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easystats
314 Stars 31 Forks GNU General Public License v3.0 510 Commits 32 Opened issues

Description

:scroll: :tada: Automated reporting of objects in R

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report

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“From R to your manuscript”


:warning: report has been entirely rewritten (again), and won’t be compatible with your old code. We’ve changed it for the best, and with your help we’ll continue improving it. You’ll need the latest versions of the easystats packages (you can update them by running

easystats::install_easystats_latest()
). Thanks for your support! :warning:

report’s primary goal is to bridge the gap between R’s output and the formatted results contained in your manuscript. It automatically produces reports of models and dataframes according to best practices guidelines (e.g., APA’s style), ensuring standardization and quality in results reporting.

library(report)

model

# We fitted a linear model (estimated using OLS) to predict Sepal.Length with Species (formula: Sepal.Length ~

Species). The model explains a significant and substantial proportion of variance (R2 = 0.62, F(2, 147) =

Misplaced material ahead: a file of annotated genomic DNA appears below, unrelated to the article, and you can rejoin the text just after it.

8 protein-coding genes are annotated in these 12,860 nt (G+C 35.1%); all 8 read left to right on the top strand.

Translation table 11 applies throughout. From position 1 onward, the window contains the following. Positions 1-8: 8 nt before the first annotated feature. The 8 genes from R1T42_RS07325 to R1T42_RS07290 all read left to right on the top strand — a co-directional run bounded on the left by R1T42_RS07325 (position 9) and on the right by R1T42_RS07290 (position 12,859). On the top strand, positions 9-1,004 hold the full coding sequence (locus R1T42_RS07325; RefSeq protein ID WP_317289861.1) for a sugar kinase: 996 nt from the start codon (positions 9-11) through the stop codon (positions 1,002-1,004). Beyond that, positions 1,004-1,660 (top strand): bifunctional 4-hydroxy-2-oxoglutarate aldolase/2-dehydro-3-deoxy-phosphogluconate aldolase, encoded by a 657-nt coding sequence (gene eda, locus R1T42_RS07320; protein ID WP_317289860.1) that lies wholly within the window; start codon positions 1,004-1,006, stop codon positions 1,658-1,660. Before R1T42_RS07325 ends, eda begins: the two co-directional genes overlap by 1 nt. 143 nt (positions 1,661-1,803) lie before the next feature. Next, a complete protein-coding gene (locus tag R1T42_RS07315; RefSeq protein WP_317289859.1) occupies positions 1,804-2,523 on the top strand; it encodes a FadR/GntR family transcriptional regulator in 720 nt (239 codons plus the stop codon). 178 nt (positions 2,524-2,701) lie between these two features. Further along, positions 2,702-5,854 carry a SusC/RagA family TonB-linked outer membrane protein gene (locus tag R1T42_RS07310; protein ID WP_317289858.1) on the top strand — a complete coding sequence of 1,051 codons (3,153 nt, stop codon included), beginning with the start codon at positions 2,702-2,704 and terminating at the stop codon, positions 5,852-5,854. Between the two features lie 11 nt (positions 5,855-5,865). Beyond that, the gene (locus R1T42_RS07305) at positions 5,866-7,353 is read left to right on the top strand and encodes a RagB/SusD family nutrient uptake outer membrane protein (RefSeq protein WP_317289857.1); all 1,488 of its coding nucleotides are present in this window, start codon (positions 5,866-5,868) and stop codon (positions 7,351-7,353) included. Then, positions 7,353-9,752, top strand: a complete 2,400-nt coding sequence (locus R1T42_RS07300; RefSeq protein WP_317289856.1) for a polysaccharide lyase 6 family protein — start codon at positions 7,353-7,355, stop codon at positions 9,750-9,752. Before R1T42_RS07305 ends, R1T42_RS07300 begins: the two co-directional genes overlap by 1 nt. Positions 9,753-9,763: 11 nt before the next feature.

119.26, p < .001, adj. R2 = 0.61). The model's intercept, corresponding to Species = setosa, is at 5.01 (95%

CI [4.86, 5.15], t(147) = 68.76, p < .001). Within this model:

- The effect of Species [versicolor] is significantly positive (beta = 0.93, 95% CI [0.73, 1.13], t(147) =

9.03, p < .001; Std. beta = 1.12, 95% CI [0.88, 1.37])

- The effect of Species [virginica] is significantly positive (beta = 1.58, 95% CI [1.38, 1.79], t(147) =

15.37, p < .001; Std. beta = 1.91, 95% CI [1.66, 2.16])

Standardized parameters were obtained by fitting the model on a standardized version of the dataset.

Documentation

Documentation Blog Features

The package documentation can be found here. Check-out these tutorials:

Contribute